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hedge trimming
One of the most common questions we get asked at Branching Out Tree and Garden Services is what is the best time of year for pruning hedges? 
 
Hedges provide an attractive boundary, offering both security and privacy, but they do require pruning and trimming every year to maintain their health and appearance. In this blog we aim to give you some general advice on when to tackle the hedges in your garden. 
 
Please note: before you undertake any hedge pruning, you need to be aware of the bird nesting season

What is the difference between pruning and trimming? 

Formative pruning is performed in winter or early spring for the first two to three years after the hedge has been planted. The time for annual pruning depends on the hedge species. If you are unsure of the species, you can follow the general rule of gardening: prune after flowering or fruit. 
 
Pruning is designed to stimulate new growth by removing dead or withering branches. This will allow the flowers or fruits to blossom. Maintenance trimming aims to slow down the growth of the hedge by removing the new shoots. 
 
The recommended RHS advice provided below is for maintenance pruning… 

Evergreens 

Box: two or three times during growing season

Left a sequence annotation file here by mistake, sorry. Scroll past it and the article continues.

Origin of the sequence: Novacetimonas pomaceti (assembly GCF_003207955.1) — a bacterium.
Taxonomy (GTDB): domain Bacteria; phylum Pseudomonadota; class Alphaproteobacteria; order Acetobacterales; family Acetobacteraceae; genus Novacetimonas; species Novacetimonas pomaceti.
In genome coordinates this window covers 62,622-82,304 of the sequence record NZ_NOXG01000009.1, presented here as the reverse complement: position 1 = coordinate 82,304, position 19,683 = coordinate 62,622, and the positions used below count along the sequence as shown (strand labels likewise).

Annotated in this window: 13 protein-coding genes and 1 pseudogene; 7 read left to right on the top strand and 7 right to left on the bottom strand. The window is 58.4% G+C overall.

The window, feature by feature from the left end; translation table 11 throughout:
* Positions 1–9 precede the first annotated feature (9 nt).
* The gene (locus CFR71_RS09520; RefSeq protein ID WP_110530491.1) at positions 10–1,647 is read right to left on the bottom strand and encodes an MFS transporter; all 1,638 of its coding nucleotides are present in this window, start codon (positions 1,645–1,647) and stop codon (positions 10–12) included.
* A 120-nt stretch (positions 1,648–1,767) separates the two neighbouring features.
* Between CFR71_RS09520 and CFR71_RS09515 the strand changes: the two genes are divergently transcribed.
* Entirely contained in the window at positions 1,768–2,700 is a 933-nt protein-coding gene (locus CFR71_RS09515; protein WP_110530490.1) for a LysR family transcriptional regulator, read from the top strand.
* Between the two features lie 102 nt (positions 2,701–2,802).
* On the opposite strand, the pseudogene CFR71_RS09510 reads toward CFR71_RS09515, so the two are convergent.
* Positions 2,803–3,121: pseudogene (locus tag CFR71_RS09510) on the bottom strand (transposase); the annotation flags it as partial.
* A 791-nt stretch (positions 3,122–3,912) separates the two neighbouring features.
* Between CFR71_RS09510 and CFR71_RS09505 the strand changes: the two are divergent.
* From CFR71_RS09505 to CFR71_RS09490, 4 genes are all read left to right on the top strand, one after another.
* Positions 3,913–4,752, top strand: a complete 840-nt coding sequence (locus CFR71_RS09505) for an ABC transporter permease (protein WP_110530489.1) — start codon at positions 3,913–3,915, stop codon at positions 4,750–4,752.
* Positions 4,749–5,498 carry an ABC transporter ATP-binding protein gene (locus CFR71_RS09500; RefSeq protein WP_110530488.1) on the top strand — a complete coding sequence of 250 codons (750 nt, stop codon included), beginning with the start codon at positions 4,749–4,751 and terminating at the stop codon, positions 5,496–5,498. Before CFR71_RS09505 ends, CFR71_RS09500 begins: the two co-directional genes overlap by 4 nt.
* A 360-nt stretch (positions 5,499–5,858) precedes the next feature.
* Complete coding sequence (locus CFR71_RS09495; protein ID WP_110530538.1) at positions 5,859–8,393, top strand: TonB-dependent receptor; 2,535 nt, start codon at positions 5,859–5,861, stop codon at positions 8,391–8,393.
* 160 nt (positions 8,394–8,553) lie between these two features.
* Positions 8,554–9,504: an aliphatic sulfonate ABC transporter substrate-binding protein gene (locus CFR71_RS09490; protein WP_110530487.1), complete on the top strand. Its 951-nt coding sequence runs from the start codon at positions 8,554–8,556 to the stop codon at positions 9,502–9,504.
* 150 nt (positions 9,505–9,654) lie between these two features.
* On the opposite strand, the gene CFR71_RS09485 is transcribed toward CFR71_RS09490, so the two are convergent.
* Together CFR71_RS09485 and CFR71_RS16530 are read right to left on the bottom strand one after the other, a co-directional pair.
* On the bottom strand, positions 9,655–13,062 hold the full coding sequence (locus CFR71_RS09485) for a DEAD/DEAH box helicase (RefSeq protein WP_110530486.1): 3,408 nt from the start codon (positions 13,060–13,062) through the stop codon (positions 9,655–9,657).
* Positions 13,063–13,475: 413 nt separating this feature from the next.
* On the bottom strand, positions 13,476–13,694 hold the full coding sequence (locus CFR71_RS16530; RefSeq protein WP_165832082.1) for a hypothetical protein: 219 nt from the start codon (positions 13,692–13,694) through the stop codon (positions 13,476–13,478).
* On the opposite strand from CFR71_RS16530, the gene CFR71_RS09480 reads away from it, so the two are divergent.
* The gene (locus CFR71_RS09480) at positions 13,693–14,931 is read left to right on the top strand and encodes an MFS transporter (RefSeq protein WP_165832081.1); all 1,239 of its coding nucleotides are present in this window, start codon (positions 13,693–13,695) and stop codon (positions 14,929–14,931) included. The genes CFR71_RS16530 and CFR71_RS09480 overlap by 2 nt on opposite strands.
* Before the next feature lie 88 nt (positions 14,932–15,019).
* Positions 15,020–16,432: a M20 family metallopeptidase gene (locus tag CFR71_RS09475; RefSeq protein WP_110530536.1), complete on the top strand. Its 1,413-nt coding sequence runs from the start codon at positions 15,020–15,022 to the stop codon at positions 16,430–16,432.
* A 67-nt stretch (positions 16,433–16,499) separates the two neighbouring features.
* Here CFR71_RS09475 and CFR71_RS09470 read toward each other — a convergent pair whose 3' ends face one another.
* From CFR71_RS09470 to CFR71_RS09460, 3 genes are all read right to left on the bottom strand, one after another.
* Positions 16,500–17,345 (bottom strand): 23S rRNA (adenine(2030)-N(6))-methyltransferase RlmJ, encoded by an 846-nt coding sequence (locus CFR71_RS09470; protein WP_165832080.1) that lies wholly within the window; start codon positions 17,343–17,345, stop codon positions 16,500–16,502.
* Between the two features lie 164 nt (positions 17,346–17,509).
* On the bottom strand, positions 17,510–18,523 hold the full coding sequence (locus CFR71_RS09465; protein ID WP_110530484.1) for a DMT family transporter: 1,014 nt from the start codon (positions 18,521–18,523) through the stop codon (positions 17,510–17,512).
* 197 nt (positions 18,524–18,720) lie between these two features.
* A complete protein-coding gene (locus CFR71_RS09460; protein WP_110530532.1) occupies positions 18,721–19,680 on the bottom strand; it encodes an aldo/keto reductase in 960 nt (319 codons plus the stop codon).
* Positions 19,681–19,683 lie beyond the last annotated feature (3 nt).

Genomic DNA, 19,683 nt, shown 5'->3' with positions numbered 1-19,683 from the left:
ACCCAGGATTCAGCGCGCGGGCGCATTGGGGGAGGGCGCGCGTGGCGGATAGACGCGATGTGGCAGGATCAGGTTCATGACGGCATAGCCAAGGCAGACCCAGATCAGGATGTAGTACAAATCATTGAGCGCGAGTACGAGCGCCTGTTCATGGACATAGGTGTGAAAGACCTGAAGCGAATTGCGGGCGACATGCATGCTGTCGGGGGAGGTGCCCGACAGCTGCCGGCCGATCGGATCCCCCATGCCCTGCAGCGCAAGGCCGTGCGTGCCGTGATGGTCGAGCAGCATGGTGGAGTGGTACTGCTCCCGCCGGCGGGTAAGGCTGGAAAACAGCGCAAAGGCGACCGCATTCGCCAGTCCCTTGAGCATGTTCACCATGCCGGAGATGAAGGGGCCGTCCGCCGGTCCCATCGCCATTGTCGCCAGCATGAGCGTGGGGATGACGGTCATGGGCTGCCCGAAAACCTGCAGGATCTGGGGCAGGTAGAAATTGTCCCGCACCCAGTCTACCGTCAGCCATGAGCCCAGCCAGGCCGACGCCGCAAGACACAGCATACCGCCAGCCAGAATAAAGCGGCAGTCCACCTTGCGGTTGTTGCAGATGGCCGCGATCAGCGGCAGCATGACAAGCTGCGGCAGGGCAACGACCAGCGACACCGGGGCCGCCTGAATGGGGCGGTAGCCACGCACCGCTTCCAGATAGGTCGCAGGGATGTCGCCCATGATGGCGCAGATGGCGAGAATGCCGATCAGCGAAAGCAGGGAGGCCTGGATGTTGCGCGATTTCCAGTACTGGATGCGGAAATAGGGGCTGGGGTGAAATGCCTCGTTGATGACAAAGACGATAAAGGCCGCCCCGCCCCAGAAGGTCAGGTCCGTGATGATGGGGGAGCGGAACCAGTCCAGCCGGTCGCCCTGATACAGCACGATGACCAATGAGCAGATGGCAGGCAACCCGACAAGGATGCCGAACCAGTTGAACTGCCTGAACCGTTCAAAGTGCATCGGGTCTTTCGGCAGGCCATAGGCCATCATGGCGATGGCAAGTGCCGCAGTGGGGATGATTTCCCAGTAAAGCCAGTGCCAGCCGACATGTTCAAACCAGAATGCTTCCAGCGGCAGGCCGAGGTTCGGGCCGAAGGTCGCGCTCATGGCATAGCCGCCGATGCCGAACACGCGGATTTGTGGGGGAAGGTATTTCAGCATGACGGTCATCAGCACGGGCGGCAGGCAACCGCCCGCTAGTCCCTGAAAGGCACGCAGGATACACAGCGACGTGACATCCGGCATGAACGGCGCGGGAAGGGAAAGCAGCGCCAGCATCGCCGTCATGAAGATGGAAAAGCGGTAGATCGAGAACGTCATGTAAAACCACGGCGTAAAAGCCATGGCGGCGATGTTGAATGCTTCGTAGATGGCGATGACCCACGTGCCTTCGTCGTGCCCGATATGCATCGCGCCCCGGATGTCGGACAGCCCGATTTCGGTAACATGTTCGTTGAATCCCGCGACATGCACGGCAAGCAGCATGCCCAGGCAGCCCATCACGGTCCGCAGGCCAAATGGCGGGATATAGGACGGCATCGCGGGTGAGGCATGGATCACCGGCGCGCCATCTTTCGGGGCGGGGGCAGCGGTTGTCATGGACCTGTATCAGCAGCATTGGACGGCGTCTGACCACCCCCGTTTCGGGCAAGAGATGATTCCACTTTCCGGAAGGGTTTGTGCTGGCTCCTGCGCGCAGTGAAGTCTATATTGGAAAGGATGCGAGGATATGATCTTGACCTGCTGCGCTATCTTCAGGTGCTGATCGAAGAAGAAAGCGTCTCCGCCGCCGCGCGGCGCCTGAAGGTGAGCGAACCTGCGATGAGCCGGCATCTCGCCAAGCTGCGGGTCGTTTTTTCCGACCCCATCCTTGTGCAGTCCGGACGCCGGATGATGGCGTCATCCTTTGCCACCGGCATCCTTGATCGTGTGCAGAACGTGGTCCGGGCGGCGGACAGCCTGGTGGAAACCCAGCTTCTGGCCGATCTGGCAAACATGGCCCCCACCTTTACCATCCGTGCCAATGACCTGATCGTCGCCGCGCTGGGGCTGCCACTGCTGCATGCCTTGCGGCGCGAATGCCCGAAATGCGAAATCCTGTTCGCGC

Holly: once in late summer 
Privet: two or three times during growing season 
Richardii: two or three times during growing season 
Cherry laurel: twice during growing season 
Darwin’s barberry: immediately after flowering 
Late cotoneaster: after fruiting 
Escallonia: immediately after flowering 
Lavender: immediately after flowering 
Pyracantha: late summer 

Conifers 

Lawson cypress: twice, in spring and summer 
Leyland cypress (leylandii): twice or three times in growing season 
Yew: twice, in summer and autumn 
Red cedar: spring and again in early autumn 

Deciduous 

Hornbeam: once in mid/late summer 
Hawthorn: twice, summer and autumn 
Beech: once in late summer 
Japanese barberry: Immediately after flowering 
Forsythia: after flowering, remove some older stems 
Fuchsia: in spring, remove old stems 
Rosa rugosa: in spring, remove thin twigs 

Pruning flowering hedges 

To stimulate growth and flowering the following year, you need to prune the hedge once at the right time of year. Prune at the wrong time and you run the risk of not having any flowers the following year. 
 
Hedges that flower on the current season’s growth should be pruned once in spring to stimulate flowers to bloom later that year. Some varieties flower on year-old growth, so prune the current season’s growth by half in summer. 
 
For hedges that produce berries, delay any pruning until the berries have gone. 

For more information 

Branching Out Tree and Garden Services has qualified tree surgeons who cover the North Hertfordshire and Bedfordshire area. If you require professional help and advice, contact us today. 
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